History

The first centralized Catholic school in the Diocese of Scranton, West Side Central Catholic High School opened its doors on Wednesday, September 8, 1954. The following Sunday, September 12, the Most Revered Henry T. Klonowski S.T.D., V.G., Auxiliary Bishop of Scranton, blessed the school and dedicated it to the Blessed Mother of God. The thirteen parishes then served by the school jointly resolved to provide a spiritual, intellectual, and cultural education in the Catholic tradition. The course of study included college preparatory, commercial, home economics, and industrial arts tracks. The Very Rev. Joseph S. Gaigon, pastor of St. Ignatius Church in Kingston, supervised the construction of the school, the cost of which exceeded $1 million.

The original school building consisted of two floors and a basement level. It boasted an enrollment of 425 seventh, eighth, and ninth grade students during its inaugural year. Fourteen sisters representing five religious communities, four parish priests and four lay teachers comprised the first faculty.

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In December of 1955, Bishop Jerome T. Hannan, D.D., blessed the statue of the Blessed Mother, the school’s patroness, which was placed in the main foyer. Msgr. Gaigon donated the statue in memory of his parents. During the following February, Rev. Edward T. Collins, S.T.L., released the official seal of the school with its motto, “Ut Omnes Unum Sint,” meaning “That All May Be One.” In June of 1958, the school held its first commencement exercises for 188 students, 78 boys and 110 girls.

After seven years of robust growth and progress, Father Collins announced the launch of as $211,000 expansion in December 1961, to add a third floor to the school. Seeking to increase the capacity of the school and to diversify its educational offerings, the addition provided thirteen additional classrooms, a physics laboratory, two faculty rooms and an elevator. The project, completed in August 1962, also expanded the library and cafeteria.

By late June 1972, the infamous and devastating floodwaters that resulted from Tropical Storm Agnes’ fury rendered the first floor and the basement levels unusable, with damage totaling more than $1 million. With an undaunted spirit, the school community joined in a Herculean effort to ready the school for operation by the following September. Operating without the basement for the 1972-1973 year, deadlines were met and schedules kept with minimal inconvenience. By September 1973, the basement was completely redone.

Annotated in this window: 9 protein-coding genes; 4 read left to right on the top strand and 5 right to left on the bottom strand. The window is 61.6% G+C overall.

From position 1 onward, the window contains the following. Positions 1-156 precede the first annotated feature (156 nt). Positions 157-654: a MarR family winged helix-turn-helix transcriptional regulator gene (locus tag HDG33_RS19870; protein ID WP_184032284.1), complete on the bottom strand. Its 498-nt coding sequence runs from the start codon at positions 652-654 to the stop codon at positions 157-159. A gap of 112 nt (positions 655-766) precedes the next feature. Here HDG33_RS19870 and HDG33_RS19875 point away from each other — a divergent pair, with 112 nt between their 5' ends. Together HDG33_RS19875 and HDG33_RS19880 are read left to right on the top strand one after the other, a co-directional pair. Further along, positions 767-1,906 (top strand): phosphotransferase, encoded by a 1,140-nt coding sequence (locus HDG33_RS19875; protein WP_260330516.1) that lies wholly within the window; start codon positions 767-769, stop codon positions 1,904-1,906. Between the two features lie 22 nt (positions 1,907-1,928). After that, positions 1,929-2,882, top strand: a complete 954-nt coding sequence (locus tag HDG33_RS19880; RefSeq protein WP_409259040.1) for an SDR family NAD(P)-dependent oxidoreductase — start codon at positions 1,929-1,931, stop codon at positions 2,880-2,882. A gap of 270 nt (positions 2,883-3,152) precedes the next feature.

In June 1973, the school’s name was changed to Bishop O’Reilly High School, following a diocesan directive to memorialize Church leaders who championed Catholic education. Throughout the seventies and eighties, enrollment figures declined, reflecting changes in the regions demographics following the Agnes flood. Moreover, the ratio of lay-to-religious teachers underwent a transformation as well. Dwindling numbers of religious sisters and priests available to staff schools led to an increase in lay teachers.

Over the years, upgrades in technology and facilities have been made to keep O’Reilly students on the cutting edge. Computer labs were added in the 1980s and 1990s and the gymnasium and stage underwent a complete facelift.

The 2004-2005 academic year marked the fiftieth anniversary of the school’s opening. Celebrations were held throughout the year to mark this golden moment in the school’s rich and storied history, including a special liturgy celebrated by Bishop Joseph F. Martino in October, and an all-class reunion dinner dance in April, attended by alumni, current and past faculty and friends of the school. The boy’s basketball team enjoyed the sweet taste of success in 2004 and 2005, capturing consecutive Class A state championship trophies in Hershey.